For lovers of lists, the end of the year brings great rewards as the ubiquitous “best of” compilations pour in from every corner of popular culture — favorite films, indispensable music, memorable news moments. Equal parts honor roll, gamesmanship and shopping list, they offer a chance for reflection and an opportunity to savor recent pleasures. We couldn’t resist compiling our own roll call of favorites for the “best dog cinema” of the past decade: nine films, one documentary subject and two canine-stealing scenes that we found enchanting or thought-provoking—and often both.
Cartoon dogs are the ultimate anthropomorphization and in Up, the sheer delight with which the Pixar animators created their canine characters is infectious—you will laugh at every absurd my-dog-does-that trait and be awe-struck by the flawless visual detailing.
Wendy and Lucy, 2008
The misadventures of the 20-something Wendy (Michelle Williams) and her stoic mutt, Lucy (played by the director’s own dog) during a trip from Indiana to Alaska. A meditation on possibility, melancholy and loss—the scenes between Wendy and Lucy are touching and real to the core.
The Savages, 2007
Sometimes a single scene is worth the price of admission, although this funny, sad and authentic study of generational family dynamics is rich with memorable performances and superb writing. An aging Golden Retriever has a minor but pivotal role, inspiring an underachieving character (Laura Linney) to a transformative revelation.
Year of the Dog, 2007
Despite some cringe-worthy moments, this makes our list as one of the few films to tackle the passion and eccentricities of devoted “dog people,” portrayed here by Molly Shannon and Peter Sarsgaard. There’s real humor and heart lurking behind the manic performances and script, and a touching compassion throughout.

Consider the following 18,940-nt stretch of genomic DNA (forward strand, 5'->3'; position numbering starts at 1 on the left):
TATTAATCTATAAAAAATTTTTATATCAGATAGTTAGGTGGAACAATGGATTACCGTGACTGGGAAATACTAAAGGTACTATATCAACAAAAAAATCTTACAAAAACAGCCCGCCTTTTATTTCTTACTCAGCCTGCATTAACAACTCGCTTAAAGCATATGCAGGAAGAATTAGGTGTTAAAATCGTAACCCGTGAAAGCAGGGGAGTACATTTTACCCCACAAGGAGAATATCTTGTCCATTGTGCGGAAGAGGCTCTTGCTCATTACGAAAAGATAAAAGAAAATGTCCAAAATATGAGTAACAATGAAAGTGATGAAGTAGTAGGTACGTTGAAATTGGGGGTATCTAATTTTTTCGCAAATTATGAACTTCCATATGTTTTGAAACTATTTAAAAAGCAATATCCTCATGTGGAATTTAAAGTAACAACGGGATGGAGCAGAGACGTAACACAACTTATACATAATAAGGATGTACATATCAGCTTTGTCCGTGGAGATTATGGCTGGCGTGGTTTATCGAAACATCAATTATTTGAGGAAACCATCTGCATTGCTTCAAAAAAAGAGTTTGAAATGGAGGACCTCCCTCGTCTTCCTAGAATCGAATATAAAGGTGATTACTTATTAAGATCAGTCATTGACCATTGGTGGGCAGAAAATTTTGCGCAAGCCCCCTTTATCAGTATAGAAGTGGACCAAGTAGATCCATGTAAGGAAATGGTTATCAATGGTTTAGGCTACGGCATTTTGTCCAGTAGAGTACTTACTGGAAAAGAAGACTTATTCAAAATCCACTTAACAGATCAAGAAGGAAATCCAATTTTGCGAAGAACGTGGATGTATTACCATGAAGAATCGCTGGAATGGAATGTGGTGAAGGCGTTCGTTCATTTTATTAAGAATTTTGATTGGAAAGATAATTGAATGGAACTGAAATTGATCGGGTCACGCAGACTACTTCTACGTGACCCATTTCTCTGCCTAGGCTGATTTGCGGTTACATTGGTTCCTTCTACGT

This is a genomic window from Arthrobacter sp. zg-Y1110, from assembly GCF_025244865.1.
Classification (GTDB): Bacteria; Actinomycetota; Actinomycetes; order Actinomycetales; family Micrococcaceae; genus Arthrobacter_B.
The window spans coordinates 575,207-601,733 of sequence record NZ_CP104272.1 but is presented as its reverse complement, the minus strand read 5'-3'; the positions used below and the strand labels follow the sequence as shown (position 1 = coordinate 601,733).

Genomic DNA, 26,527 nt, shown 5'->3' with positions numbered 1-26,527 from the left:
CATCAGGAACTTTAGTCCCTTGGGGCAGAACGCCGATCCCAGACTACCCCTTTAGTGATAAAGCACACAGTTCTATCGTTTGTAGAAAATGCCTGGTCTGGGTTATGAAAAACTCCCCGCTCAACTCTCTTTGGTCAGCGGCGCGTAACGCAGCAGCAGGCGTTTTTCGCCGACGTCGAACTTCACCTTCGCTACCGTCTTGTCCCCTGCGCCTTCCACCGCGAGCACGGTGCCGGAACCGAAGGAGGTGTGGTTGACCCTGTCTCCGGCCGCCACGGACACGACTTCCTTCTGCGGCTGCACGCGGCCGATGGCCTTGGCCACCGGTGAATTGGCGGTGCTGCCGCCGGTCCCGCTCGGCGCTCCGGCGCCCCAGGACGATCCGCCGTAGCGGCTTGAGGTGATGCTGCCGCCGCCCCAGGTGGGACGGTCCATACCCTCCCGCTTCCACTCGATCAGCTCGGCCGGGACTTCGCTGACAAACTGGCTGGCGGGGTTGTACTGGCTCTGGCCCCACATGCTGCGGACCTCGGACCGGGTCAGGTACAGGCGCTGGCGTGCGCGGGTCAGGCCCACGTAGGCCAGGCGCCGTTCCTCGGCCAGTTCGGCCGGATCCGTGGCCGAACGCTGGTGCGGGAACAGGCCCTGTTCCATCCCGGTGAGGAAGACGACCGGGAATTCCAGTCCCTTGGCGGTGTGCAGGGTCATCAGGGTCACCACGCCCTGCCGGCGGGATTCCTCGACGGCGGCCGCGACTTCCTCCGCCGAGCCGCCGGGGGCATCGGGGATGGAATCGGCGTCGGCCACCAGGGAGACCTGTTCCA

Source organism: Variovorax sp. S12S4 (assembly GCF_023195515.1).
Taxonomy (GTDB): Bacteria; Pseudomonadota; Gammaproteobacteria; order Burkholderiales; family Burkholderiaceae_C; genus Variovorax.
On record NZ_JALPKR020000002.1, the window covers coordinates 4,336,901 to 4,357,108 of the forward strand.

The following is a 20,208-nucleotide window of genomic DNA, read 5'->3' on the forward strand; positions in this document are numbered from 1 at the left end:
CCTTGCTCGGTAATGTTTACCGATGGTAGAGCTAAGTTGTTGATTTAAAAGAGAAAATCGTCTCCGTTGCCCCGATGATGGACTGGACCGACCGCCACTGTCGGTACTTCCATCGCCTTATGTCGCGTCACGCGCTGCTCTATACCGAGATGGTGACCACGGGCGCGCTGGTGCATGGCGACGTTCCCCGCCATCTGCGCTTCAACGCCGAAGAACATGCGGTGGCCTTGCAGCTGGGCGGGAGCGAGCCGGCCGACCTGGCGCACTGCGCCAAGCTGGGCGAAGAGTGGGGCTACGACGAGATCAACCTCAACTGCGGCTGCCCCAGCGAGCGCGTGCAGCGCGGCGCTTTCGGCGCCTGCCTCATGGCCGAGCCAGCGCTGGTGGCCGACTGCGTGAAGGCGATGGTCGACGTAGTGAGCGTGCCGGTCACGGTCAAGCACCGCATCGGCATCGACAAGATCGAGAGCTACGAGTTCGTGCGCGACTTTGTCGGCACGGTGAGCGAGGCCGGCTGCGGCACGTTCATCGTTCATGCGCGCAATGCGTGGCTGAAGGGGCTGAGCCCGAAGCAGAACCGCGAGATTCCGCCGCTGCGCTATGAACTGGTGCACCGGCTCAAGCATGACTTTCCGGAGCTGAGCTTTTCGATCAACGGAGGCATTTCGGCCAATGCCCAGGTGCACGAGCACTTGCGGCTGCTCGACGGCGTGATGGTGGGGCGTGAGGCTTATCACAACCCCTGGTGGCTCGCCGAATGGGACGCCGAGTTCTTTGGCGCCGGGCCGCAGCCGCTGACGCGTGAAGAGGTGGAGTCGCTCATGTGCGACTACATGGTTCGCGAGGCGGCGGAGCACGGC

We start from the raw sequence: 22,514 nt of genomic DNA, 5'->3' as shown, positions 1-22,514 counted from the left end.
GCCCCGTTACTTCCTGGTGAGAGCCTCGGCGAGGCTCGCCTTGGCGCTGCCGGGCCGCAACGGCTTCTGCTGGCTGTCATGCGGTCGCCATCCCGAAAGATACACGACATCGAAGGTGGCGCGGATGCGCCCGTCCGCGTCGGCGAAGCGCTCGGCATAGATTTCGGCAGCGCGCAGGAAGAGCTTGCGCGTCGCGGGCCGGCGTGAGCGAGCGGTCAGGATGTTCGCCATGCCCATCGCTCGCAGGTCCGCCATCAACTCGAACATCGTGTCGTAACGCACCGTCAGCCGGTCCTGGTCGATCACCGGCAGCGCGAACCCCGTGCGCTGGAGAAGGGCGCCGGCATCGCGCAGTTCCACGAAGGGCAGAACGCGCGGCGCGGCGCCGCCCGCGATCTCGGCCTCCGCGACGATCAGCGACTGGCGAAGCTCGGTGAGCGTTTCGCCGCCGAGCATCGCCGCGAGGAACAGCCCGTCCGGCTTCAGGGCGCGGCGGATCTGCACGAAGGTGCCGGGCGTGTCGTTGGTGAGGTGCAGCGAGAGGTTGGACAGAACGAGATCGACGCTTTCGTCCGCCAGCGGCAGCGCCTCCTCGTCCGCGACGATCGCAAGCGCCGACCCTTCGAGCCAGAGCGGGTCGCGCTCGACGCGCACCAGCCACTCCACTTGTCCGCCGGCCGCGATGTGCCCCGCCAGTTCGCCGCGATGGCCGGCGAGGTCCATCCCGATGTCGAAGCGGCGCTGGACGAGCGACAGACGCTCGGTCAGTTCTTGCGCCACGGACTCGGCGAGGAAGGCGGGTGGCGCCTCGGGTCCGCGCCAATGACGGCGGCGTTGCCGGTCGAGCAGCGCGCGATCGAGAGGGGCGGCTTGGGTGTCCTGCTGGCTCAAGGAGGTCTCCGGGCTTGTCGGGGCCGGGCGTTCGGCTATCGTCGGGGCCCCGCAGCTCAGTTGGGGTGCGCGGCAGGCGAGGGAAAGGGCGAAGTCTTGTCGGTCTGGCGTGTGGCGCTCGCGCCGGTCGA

Traveling with Pets, 2007
Directed by Vera Storozheva
Russian with English Subtitles
A single brief scene involving a woman, a train and a running dog vividly captures the elusiveness of freedom and love in this rarely seen film. Look for it on the film-festival circuit or on cable, and take a chance on this luminous, beautifully acted meditation on a rural woman coming into her own following the sudden death of her deeply unsympathetic husband. (Ignore the title — something must have been lost in translation, as the “pets” include a cow, a goat and a stray dog, and all have minor roles.)
Dealing Dogs, 2006
Tom Simon and Sarah Teale
This HBO documentary exposes the business of buying and selling dogs for medical research as seen through the hidden camera of an animal-rights activist who infiltrated an Arkansas kennel owned by one of the country’s most notorious canine dealers. Brave and unflinching, it’s a story that has to be told. Fortunately, the film appears to have inspired legislation to combat this kind of exploitation.
Hurricane Katrina Documentaries
Trouble the Water by Catherine Laine, Left Behind Without a Choice by Lynne Bengston, Dark Water Rising by Mike Shiley, Mine: Taken by Katrina by Geralyn Rae Pezanoski: Important films all, they document the infamous natural and human-exacerbated disaster that resulted in a reshaping of the way Americans think about their pets and how they respond in emergencies. The stories here are heartbreaking, inspiring and unforgettable.
Wallace & Gromit in The Curse of the Were-Rabbit, 2005
Steve Box and Nick Park
Another quirky British claymation adventure starring Wallace and his loyal and long-suffering dog, Gromit. When the village’s “giant vegetable” competition is threatened by voracious bunnies, Wallace takes matters into his own hands, aided (and often rescued) by his sidekick, Gromit. Both children and adults can enjoy this delightful and hilarious tale.